After doing more in-depth research into the field, I decided to take Rachel’s next course online. What an eyeopener. Working together with Rachel and a group of wonderful international educators really helped me develop and I felt blessed to be working with some incredible colleagues and learning in a friendly, comfortable environment. A perfect model for what Neurolanguage Coaching is.
How has it changed your training and coaching approach?
Well, being the headstrong and unconventional person that I am, and having used many of the methods in my teaching already, I was on the right track. One reason I believe in Rachel and her method. As I said, validation. I do feel that a traditional teacher, without experience or knowledge of coaching, will benefit and change immensely by taking this course. It has afforded me the freedom to more effectively empower my students to succeed at their own personal objectives. Coaching methodology empowers learners with the knowledge to achieve autonomy and to truly become lifelong learners and more importantly, lifelong users of language.
What are you going to be talking about at the Neurolanguage Learning Conference?
My presentation, entitled “Your Neurolanguage Compass – Finding your way without GPS” will look at my own personal journey as a Business English trainer. For me, many times the course I sail with my students requires differing roles as teacher, tutor, mentor, manager and coach. To be effective as a “communications facilitator”, one must be cognisant of all methodologies. One must also be adept at using whichever tool is appropriate at the time.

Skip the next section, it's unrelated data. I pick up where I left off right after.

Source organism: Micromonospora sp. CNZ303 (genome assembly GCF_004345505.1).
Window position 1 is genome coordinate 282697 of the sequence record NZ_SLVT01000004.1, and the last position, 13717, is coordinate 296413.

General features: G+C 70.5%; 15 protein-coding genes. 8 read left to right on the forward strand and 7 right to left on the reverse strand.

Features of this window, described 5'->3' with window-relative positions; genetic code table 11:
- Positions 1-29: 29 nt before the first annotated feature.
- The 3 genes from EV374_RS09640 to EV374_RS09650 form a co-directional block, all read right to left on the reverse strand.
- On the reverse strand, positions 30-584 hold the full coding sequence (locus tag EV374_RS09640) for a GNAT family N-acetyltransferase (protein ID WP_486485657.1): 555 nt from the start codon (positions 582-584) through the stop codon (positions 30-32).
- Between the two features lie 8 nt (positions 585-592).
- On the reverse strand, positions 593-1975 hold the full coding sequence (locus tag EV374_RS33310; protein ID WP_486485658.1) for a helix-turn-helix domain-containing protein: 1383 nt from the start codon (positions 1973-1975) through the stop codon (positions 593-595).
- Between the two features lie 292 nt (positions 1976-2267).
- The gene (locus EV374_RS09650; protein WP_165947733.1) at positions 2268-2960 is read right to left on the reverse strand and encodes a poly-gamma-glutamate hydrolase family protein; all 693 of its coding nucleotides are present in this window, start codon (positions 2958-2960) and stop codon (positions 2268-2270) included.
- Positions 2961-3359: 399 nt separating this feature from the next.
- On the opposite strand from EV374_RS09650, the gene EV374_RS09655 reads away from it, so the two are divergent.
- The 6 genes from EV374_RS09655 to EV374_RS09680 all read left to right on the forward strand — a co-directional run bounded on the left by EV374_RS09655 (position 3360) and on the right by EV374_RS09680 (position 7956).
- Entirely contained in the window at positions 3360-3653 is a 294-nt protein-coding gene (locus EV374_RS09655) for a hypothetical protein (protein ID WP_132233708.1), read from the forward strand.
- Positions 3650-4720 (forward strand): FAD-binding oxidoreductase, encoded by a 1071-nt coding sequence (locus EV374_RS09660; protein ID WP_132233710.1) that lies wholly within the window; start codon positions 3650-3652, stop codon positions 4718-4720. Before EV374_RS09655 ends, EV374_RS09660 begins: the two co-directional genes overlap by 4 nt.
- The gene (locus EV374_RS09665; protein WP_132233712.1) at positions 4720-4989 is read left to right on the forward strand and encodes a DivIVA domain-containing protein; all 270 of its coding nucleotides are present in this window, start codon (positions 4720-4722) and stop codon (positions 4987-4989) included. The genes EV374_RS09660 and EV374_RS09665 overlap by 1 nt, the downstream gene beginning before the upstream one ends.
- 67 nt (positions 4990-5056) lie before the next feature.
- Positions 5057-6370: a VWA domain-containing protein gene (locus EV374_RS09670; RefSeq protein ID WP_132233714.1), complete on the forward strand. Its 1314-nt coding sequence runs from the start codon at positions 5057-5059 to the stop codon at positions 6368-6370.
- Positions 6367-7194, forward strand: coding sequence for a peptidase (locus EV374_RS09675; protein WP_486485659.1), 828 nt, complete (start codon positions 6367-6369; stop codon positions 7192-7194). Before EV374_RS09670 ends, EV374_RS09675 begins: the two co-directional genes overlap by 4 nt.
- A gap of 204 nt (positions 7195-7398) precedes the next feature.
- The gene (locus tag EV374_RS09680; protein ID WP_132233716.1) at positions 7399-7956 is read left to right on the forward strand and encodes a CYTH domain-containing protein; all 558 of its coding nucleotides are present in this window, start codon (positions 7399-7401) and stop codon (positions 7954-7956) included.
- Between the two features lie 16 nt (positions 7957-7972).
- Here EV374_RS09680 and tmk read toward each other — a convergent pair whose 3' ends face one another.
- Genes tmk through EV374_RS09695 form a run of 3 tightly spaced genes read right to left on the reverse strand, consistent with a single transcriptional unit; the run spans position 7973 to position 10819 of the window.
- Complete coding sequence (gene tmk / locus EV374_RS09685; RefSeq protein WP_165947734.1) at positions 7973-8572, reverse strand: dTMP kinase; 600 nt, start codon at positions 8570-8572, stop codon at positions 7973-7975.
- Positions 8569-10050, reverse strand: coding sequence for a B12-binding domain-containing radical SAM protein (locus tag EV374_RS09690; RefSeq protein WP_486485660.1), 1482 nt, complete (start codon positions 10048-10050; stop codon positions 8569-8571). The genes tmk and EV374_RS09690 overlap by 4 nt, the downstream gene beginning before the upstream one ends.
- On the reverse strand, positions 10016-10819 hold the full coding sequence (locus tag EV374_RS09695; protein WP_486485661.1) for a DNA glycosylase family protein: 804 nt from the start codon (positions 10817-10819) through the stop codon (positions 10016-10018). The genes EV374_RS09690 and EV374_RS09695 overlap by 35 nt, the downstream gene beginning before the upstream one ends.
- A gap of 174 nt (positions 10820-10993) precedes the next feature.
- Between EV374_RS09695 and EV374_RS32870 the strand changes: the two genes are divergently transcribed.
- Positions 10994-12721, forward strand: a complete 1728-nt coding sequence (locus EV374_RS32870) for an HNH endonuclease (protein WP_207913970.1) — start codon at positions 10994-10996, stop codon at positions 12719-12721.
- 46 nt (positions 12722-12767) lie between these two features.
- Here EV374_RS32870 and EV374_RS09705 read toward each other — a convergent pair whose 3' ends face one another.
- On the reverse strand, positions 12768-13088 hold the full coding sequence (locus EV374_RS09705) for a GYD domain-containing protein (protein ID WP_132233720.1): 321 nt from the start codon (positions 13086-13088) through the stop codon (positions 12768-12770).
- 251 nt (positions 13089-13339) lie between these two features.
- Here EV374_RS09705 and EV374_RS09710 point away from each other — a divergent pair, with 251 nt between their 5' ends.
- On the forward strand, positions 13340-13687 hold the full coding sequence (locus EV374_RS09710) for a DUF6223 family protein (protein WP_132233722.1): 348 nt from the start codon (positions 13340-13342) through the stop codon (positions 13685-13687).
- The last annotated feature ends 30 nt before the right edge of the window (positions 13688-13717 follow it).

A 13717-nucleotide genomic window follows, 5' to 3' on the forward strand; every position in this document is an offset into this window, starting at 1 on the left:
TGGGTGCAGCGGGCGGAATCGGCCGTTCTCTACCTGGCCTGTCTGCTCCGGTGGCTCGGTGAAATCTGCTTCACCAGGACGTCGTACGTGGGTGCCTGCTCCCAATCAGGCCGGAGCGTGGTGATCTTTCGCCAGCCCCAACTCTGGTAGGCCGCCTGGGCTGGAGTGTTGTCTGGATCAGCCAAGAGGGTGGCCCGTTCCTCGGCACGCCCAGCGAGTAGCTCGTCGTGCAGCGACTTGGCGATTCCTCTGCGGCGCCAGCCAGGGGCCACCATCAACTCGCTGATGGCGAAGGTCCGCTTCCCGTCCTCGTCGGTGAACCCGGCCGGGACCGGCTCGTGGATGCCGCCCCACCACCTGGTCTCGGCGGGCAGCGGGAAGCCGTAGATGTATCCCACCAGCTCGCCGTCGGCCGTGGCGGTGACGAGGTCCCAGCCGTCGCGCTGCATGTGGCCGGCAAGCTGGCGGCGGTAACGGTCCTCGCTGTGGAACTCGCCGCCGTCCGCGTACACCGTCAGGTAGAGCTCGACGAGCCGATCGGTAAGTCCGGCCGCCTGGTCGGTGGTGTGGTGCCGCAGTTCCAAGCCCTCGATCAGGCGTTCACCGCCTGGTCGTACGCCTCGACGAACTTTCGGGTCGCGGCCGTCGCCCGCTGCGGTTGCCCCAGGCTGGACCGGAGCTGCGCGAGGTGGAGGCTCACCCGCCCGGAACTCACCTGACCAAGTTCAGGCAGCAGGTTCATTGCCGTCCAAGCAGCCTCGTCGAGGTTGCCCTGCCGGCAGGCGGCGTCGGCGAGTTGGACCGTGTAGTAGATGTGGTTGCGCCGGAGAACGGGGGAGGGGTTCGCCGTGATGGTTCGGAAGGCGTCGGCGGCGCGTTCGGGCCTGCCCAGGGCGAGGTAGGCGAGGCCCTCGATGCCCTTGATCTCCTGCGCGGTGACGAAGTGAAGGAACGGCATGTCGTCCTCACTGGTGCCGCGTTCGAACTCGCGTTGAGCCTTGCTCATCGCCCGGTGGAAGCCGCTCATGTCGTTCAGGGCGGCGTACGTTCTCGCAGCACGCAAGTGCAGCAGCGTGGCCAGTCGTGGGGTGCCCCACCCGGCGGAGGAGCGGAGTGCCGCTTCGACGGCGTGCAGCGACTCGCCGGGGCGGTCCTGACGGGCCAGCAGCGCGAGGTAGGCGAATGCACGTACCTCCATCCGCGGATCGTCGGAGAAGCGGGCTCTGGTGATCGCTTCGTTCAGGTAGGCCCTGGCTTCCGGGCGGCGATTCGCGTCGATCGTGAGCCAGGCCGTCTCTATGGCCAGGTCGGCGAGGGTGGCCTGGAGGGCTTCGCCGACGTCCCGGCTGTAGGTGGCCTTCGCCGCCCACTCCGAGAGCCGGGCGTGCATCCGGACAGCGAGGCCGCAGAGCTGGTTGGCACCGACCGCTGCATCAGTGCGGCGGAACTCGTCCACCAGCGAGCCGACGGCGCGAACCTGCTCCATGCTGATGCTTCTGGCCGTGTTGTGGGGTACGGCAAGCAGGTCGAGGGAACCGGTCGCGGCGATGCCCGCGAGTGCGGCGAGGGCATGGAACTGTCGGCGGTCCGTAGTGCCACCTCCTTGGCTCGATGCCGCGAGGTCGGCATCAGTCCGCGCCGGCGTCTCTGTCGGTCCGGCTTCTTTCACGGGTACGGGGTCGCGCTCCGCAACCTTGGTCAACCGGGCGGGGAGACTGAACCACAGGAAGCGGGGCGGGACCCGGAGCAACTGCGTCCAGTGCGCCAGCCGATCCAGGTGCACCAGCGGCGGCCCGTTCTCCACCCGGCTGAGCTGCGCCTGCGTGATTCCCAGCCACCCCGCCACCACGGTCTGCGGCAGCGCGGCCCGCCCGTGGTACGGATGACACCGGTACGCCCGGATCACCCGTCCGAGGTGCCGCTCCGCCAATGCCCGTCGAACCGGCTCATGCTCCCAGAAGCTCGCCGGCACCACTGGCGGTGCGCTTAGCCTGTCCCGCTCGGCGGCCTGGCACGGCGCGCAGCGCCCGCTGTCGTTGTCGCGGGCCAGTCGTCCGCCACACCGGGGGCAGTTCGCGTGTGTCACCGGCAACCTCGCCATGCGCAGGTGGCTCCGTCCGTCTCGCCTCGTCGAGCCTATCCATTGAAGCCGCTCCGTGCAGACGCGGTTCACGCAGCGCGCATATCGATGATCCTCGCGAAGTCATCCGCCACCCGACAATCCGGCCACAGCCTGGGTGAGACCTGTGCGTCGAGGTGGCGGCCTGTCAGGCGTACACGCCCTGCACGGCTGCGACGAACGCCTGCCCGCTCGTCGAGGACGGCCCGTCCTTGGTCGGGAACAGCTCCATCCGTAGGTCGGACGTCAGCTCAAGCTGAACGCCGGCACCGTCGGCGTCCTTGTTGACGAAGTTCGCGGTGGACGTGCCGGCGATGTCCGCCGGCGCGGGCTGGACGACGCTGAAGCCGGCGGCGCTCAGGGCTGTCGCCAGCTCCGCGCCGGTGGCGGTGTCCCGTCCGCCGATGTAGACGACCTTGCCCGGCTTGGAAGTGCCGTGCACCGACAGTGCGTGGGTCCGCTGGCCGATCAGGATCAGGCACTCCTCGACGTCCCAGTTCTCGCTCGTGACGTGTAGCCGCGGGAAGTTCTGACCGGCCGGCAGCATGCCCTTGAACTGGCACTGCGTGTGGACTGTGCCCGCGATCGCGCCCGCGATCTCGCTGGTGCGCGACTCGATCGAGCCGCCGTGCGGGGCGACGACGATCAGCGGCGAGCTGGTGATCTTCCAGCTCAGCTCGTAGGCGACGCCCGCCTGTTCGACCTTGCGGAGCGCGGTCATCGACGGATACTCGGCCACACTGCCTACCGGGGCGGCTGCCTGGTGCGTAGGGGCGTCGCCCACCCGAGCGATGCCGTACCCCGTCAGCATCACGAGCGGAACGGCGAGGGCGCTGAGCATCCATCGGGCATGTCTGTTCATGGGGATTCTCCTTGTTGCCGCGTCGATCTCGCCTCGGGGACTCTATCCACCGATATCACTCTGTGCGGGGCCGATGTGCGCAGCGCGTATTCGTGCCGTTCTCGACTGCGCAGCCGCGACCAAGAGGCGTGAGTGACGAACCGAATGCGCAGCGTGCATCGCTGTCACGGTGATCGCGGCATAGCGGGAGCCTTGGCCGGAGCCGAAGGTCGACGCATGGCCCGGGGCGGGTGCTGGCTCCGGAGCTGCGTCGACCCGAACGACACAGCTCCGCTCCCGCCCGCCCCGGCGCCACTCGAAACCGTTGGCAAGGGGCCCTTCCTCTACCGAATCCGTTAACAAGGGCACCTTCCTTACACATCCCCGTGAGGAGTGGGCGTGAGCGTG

It’s like being a golfer. You need a bag full of clubs to make the right shot at the right time. Whether a short putt or a long drive, the right club, or tool, at the right moment of play is essential. This is what I love about the Neurolanguage Coaching course, it has all the tools you need in one bag.
What ways can this area of study influence us as English language teachers in our case?
One thing is finding out that learning is not and should not be treated as a one-way street. This will be a key. As an EFL teacher, the gurus would have us believe that this year’s method is the only way. We hear this at conferences all over the world. The methods are not much different from the methods from thousands of years ago. They just get makeovers with new names and speakers get famous for promoting them. There are however, new tools, new ideas and new insights.
Neurolanguage Coaching is one of them and should be added to any professional toolbox. As you know Emma, from our work together on the Visual Arts Circle, art, visuals, video and movies can add so much more to the learning process, but how many educators use any of them properly, effectively or at all to reach success? Visual Arts usage like Neurolanguage Coaching should be at the forefront of today’s teaching development.
These new tools have so much more to offer and can and do, work easily in conjunction with existing methods. Also, making us better functioning and trained facilitators of learning will guarantee a better outcome for our students. This why they have come to us to begin with.
There are going to be a range of speakers at the Neurolanguage Learning Conference applying this knowledge across disciplines. What areas are they involved with and how do things cross over?
Crossover should be immense. The diverse collection of speakers that will be at this conference is impressive. So, their outcomes, goals and journeys may all differ, but the common thread should be interesting in comparing the tools, the ideas, the tips that have made each one successful in their own practice. So, this to me is exciting and I am looking forward to the chance to learn, share and grow together.
The 4th Worldwide Neurolanguage Learning Conference will take place in London 29th April to the 1st May 2020.